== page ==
April has been dubbed “Financial Literacy Month” for an unfortunate reason: too many Americans are financially illiterate.
Last year, a six-question money quiz saw just 3 percent of over two-thousand respondents get a passing grade.
If most Americans can’t answer basic financial questions, imagine how little they understand about the college planning landscape. To muddle things even further, higher education lacks price transparency and the sticker price of college can be extremely misleading. In fact, the 2019 NACUBO Tuition Discounting Study found that private, nonprofit colleges and universities surveyed reported an estimated 52.6% average institutional tuition discount rate for first-time, full-time students. As schools get more expensive and student loan debt increases, families will be increasingly looking to you for guidance on how to find the right college at a price their family can afford.
Here are five ways you can support college-bound families and help them prepare for one of life’s biggest investments:
1. Help Parents Define Their College Funding Plan
Families need financial game plans, especially when it comes to college.
An advisor’s role often revolves around listening, and in this case, all you need to do is start the conversation.
One of the best ways to help your clients is by having them articulate their college funding plan. Let the parents tell you what schools are on their radar and how they plan to pay for it.
Throw them some softball questions like:
- Are you looking at private colleges? Any public universities?
- How much do you want to pay for these schools?
- Do you intend to pay for all of it or a set percentage?
- Are you expecting for your kids to rely on student loans?
While providing a pathway to discuss your solutions, these questions will show the parents that they don’t have all the answers. And it will affirm that they need a more detailed approach to college planning.
Start these conversations as early as possible with your clients – even if college is over a decade away for their kids.
2. Teach Them About EFCs (And Help Lower Their Scores)
Once the parents can clearly see the financial mountain before them, you can give them the tools they need to climb it.
Start by talking about EFCs. For starters, many people don’t even know what an EFC is, much less understand the ways to lower them and maximize financial aid.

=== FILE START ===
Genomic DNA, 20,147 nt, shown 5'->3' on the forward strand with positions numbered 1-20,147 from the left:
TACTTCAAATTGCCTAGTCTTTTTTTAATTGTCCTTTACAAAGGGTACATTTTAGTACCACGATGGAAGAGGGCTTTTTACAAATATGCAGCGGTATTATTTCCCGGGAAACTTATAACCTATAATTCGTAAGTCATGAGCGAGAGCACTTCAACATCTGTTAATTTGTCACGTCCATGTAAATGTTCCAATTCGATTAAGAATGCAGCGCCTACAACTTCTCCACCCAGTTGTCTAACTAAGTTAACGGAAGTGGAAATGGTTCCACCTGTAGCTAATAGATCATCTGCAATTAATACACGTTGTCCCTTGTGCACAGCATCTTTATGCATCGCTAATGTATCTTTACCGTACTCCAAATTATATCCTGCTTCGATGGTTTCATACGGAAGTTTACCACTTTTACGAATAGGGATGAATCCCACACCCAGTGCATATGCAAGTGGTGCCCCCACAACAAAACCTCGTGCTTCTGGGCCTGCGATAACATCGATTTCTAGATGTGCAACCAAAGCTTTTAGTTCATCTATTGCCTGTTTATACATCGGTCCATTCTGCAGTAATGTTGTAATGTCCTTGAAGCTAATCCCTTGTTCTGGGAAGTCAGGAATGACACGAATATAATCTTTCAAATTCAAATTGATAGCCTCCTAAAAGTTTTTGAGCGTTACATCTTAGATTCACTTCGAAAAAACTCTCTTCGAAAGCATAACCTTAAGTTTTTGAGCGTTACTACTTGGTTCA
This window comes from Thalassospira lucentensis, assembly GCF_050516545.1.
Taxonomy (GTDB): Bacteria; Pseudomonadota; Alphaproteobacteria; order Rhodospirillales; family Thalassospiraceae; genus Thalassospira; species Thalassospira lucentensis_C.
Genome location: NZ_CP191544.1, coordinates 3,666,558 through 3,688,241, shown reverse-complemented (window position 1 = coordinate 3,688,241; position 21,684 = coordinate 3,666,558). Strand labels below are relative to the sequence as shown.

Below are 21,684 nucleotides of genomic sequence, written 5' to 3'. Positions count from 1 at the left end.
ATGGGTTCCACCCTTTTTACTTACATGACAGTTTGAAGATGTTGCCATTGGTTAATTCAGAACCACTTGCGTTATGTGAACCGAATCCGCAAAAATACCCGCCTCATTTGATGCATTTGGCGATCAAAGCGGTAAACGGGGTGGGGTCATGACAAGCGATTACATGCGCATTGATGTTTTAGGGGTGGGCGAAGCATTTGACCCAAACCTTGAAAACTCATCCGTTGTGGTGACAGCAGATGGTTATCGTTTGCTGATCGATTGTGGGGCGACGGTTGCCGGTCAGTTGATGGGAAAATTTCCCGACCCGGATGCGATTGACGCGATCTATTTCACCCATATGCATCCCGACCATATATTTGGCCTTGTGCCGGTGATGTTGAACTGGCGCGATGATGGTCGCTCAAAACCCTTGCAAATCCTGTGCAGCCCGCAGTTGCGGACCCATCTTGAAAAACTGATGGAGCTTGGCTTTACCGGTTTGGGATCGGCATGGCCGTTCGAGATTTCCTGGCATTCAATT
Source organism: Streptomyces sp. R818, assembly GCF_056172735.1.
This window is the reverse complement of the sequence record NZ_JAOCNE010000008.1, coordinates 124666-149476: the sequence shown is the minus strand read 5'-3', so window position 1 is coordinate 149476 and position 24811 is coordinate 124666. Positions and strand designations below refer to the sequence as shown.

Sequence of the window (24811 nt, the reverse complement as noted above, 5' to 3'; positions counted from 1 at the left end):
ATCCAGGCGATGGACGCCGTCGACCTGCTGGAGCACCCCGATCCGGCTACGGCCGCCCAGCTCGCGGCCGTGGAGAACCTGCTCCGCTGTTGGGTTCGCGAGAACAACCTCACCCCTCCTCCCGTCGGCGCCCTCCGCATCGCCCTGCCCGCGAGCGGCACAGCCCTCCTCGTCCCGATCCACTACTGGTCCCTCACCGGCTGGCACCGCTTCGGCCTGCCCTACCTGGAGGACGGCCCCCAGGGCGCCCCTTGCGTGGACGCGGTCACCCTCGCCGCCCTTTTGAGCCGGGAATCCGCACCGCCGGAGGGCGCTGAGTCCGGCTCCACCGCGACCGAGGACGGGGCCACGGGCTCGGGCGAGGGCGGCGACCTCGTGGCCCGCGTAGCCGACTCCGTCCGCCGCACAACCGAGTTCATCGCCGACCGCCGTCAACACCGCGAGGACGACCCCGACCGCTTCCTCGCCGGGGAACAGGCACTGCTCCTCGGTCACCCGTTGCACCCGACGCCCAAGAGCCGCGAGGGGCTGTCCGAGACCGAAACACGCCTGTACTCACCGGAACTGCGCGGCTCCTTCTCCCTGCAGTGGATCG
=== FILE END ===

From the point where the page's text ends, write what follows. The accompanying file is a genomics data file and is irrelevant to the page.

This is a prime opportunity to educate your clients.
Whether you’re paying down debt to reduce parent assets, rolling custodial accounts into 529s, or maximizing savings in 401ks and IRAs, employing strategies to lower EFC scores will give parents a sense of ownership in helping their kids attend the right school.
3. Make Sure They Complete The FAFSA (With Your Help!)
This may sound obvious, but it’s important to point out. Some families completely overlook the FAFSA because they don’t think they’ll qualify for aid.
Or, if they do complete the FAFSA, they misfile and lose opportunities to qualify for both need and merit-based aid.
Here are some of the FAFSA form mistakes that can inadvertently lead to reduced aid:
- Including retirement accounts as investments
- Divorced parents listing both of their assets (rather than just those of the custodial parent)
- Errors in reporting household size
- 529s reported as the student’s asset (rather than the parent’s)
Help your clients by ensuring they complete the FAFSA, submit it well ahead of the deadline, and do so only after they’ve spoken with your team to ensure no details are out of place.
4. Give Them The College Money Report™
It might sound too good to be true, but it is possible to educate, attract, and retain clients all at once.
With the College Money Report™, you can provide college-bound families with a customized breakdown of their top three colleges and send it right to their email.
Here’s how it works: after you install the software on your website, the College Money Report™ takes your prospective clients’ information and generates a report with an aerial view of their top schools, available grants/scholarships, and expected out-of-pocket costs.
And while your prospective clients are enhancing their college expertise, your website collects their contact information for you to start nurturing the relationship.
It’s a win-win. Click here to learn more.
5. Encourage High Standardized Testing Scores + Extracurriculars
Even though the latest buzzword is “test optional”, higher standardized testing scores frequently result in higher merit-based scholarships.
As an advisor, you can incentivize parents and their college-bound kids to continue taking and improving their SAT and ACT scores.
Here’s how two schools increase scholarship money by even marginally better testing numbers:
- The University of Mississippi guarantees a minimum scholarship of $5,000/year for a 1300 ACT score. However, if the student gets a 1330 — a mere 30 point increase — that minimum jumps to $7,500.
- With a minimum 1250 Score, The University of Oregon guarantees $6,000/year to Oregon residents and $10,000/year to out-of-state students.
Beyond the correlation between scholarships and high testing scores, college admissions committees also place a premium on extracurricular activities. Things like notable community service and leadership positions can make students even more attractive and eligible for merit-based aid.
Getting Started With College Aid Pro™
College planning can be overwhelming to parents and advisors alike.
While the higher education landscape is constantly changing, however, the solution to college planning remains the same.
Welcome to College Aid Pro™ — the state-of-the-art software that helps you become an expert in the field and streamline the college planning experience in a profitable way.
In a matter of minutes, you can give parents comprehensive information and strategies that would otherwise take days to provide.
Want to check out a free demo? Click here to give it a try.